Congregational and Leadership Government and Accountability

The teaching course on government and accountability in congregations is called polity. To graduate and be ordained in the association I joined (Presbyterian, 1972), I had to take a course in polity. My first congregation, The First Hebrew Christian Church in Chicago, eventually became one of the first four Messianic Jewish congregations that continued into the future in North America. The name was changed to Adat HaTikvah. However, in the days before that, I sought to come to an understanding of biblical polity. What did I come to believe? Here is a little instrument to help people deal with the question. The survey is a yes or no survey. I note that there are some people who would agree with the statements listed. This will help you to think out where you stand in the light of the Bible’s teaching. 

  1. I believe that local congregations should be run by a senior pastor who should make all the final decisions, and all members should submit to him. He may have advisory elders, but the decisions are his to make. ( ) Yes ( ) No
  2. I believe congregations should be primarily governed and run by a plurality of elders without any designated lead elder or pastor. ( ) Yes ( ) No
  3. I believe that though the final authority in a congregation is in the plurality of elders, there should be a lead elder or pastor-teacher that gives leadership and casts the primary vision for the congregation. ( ) Yes ( ) No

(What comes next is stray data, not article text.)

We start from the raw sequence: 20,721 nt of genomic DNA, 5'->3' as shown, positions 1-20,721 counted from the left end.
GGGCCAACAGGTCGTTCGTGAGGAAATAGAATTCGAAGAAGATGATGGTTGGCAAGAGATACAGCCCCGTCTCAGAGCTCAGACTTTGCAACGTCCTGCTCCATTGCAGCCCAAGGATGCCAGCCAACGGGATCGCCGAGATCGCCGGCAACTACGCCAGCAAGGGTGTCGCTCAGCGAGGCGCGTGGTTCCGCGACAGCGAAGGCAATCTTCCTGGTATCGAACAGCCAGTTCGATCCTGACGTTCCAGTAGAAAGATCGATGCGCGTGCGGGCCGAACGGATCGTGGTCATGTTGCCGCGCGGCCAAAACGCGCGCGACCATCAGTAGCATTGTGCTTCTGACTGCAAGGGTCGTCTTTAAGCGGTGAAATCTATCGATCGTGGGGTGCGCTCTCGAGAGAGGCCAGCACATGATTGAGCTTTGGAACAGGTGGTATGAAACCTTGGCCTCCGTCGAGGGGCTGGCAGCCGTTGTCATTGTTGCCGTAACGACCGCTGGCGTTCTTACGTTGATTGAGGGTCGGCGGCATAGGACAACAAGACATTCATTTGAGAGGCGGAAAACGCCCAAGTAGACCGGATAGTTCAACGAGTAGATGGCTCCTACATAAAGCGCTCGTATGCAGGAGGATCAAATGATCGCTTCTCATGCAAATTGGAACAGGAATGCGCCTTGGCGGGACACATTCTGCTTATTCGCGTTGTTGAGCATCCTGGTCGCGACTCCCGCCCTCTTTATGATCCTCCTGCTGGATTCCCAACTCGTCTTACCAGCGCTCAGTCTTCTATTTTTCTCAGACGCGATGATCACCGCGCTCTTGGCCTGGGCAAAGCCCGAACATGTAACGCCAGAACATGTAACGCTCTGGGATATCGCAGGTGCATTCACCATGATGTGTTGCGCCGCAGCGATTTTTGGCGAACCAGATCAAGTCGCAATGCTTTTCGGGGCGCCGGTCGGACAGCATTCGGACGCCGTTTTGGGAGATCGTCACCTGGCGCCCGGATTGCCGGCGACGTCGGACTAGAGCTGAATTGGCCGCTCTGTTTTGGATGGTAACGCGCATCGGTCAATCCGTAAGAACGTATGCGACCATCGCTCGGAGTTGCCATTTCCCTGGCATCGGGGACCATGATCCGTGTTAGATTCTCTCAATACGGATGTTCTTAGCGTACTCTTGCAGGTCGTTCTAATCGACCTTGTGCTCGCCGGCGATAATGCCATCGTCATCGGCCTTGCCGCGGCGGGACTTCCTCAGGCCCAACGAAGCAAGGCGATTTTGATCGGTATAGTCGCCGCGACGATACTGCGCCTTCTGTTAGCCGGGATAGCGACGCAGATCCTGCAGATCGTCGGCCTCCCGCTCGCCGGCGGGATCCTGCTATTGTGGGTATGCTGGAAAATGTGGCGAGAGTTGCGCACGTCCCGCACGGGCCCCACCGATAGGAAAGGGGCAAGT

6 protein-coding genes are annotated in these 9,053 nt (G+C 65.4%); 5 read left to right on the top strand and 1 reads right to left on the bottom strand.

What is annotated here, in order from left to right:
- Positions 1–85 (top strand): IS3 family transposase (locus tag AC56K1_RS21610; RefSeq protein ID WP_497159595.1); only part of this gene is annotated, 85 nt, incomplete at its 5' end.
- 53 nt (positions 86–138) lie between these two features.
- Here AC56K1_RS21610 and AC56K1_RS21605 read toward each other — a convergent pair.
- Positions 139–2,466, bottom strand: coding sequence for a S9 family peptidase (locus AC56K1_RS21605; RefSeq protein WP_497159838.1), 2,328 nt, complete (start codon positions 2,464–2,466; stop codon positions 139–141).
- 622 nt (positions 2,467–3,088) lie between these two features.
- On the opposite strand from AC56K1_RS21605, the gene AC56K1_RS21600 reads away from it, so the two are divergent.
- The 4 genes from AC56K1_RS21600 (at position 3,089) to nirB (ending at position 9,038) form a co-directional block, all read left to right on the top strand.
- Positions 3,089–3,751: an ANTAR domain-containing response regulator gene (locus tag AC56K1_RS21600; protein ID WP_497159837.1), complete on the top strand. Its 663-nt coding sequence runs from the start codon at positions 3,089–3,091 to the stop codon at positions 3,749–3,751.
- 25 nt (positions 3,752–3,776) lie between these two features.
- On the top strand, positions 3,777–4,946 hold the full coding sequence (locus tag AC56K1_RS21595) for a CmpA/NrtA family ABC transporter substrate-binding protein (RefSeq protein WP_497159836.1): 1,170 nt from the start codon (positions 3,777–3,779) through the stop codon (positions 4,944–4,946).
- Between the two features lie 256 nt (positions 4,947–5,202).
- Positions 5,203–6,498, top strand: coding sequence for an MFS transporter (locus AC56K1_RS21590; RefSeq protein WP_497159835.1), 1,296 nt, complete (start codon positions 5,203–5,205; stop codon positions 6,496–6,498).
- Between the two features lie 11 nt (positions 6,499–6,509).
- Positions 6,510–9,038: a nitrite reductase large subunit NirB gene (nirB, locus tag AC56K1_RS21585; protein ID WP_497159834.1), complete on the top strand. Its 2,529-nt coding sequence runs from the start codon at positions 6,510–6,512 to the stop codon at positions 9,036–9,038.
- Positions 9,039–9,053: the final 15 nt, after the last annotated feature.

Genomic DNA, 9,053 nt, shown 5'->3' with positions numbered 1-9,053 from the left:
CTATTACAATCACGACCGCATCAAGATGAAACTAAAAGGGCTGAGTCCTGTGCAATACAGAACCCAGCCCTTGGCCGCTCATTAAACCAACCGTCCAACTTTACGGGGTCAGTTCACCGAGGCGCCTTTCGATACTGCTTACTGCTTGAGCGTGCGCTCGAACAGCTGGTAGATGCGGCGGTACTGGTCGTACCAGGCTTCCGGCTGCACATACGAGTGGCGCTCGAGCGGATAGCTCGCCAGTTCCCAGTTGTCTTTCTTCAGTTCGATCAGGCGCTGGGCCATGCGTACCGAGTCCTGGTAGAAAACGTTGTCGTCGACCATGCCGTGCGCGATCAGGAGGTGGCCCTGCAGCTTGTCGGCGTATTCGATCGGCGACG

4. I believe that the final authority in a congregation should be by the vote of the members. ( ) Yes ( ) No
  5. I believe that congregation members, though not the final authority, are part of the decision-making process and should confirm major directional decisions and the budget from the elders before the elders can move forward. ( ) Yes ( ) No
  6. I believe congregations should be fully independent. ( ) Yes ( ) No
  7. I believe that congregations and their leaders should be linked in associations and mutually accountable. ( ) Yes ( ) No
  8. I believe that the right model of congregational government and leadership is not independence or under the commandment of an association leader, but semi-autonomous where the decisions are primarily the responsibility of the local elders but where an issue of moral failure or in other crises, the leaders of the association will be involved to help resolve such matters. ( ) Yes ( ) No 
  9. I believe that God raises the leader of an association and all should submit to him as the decision-maker for the association and for all the congregations in the areas where he chooses to make decisions and policy. Other matters are left to the local leaders. ( ) Yes ( ) No
  10. I believe that congregations and leaders are organized better when they are members of associations where equipping leaders can travel to strengthen congregations through their equipping ability. Equipping also takes place in joint gatherings. ( ) Yes ( ) No
  11. I believe that it is important to define government in written documents locally and also in writing for associations so that there are checks and can balances so all are protected from imbalance. ( ) Yes ( ) No
  12. I believe that it is best to not define government in writing, either locally or in associations, since we should just trust one another and be led by the Spirit. ( ) Yes ( ) No
  13. Associations of congregations are stronger and more fruitful if they are led by a visionary and capable leader. ( ) Yes ( ) No